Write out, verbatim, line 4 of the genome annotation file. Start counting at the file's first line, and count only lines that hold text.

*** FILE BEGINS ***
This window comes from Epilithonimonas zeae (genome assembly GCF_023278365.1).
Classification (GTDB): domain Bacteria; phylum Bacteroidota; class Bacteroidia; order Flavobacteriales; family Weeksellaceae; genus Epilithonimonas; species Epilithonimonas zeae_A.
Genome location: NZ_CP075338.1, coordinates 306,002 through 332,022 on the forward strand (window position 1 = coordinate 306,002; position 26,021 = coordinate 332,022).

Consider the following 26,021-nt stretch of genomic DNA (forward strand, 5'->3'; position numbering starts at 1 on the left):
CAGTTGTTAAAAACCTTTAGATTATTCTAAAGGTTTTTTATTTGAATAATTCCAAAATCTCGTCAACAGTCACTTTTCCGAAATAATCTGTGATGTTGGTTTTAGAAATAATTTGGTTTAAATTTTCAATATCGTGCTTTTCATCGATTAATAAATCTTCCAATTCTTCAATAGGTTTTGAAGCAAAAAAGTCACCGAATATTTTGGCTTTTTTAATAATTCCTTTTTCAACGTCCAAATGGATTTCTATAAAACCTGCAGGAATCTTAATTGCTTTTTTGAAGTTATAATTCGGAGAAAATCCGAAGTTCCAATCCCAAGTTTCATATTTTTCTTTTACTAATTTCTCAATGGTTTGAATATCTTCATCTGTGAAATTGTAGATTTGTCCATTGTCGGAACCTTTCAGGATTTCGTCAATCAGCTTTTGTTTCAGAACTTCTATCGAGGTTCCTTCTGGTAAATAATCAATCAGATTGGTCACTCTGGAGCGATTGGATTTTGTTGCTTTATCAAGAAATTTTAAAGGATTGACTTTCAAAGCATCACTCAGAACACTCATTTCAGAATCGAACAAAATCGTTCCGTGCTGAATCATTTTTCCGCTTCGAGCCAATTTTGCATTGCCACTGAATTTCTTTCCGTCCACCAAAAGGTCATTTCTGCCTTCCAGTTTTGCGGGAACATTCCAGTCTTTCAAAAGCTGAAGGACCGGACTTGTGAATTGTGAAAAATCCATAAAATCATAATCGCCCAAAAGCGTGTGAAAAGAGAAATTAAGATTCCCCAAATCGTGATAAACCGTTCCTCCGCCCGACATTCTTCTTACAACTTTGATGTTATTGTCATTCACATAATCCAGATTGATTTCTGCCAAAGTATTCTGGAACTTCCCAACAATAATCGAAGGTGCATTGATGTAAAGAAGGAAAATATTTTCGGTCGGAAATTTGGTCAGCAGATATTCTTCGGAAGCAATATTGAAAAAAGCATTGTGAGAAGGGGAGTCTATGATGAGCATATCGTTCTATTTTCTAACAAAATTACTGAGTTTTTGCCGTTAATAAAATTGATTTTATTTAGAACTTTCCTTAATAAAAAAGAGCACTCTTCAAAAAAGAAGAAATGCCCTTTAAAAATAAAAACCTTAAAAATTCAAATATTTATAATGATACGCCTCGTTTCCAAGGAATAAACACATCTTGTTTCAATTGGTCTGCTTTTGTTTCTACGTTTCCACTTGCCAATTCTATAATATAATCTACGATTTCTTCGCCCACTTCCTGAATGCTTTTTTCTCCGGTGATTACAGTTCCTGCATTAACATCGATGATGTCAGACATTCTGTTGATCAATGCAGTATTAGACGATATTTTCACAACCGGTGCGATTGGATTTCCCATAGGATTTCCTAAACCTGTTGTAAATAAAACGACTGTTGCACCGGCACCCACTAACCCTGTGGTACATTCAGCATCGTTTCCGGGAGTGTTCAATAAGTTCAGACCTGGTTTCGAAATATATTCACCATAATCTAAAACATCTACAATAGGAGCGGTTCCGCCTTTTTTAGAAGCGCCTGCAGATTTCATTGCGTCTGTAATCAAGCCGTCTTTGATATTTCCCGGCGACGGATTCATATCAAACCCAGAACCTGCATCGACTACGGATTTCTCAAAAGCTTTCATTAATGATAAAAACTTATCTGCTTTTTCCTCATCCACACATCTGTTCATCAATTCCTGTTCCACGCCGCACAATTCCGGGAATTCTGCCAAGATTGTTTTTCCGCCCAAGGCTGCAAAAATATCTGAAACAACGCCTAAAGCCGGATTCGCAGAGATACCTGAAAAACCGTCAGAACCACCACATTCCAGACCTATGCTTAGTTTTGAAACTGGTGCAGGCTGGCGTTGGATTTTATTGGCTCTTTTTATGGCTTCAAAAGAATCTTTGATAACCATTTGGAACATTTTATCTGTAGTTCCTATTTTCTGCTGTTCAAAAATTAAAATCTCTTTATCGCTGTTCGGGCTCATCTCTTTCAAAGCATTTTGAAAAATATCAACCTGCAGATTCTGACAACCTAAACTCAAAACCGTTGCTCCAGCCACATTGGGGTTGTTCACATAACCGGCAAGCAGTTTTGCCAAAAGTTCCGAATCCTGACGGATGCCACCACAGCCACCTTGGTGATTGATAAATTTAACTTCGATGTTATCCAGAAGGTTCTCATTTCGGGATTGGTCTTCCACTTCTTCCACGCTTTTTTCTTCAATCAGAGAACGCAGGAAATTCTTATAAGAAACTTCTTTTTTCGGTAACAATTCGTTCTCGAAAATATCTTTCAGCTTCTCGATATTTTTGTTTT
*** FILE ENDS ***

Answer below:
Consider the following 26,021-nt stretch of genomic DNA (forward strand, 5'->3'; position numbering starts at 1 on the left):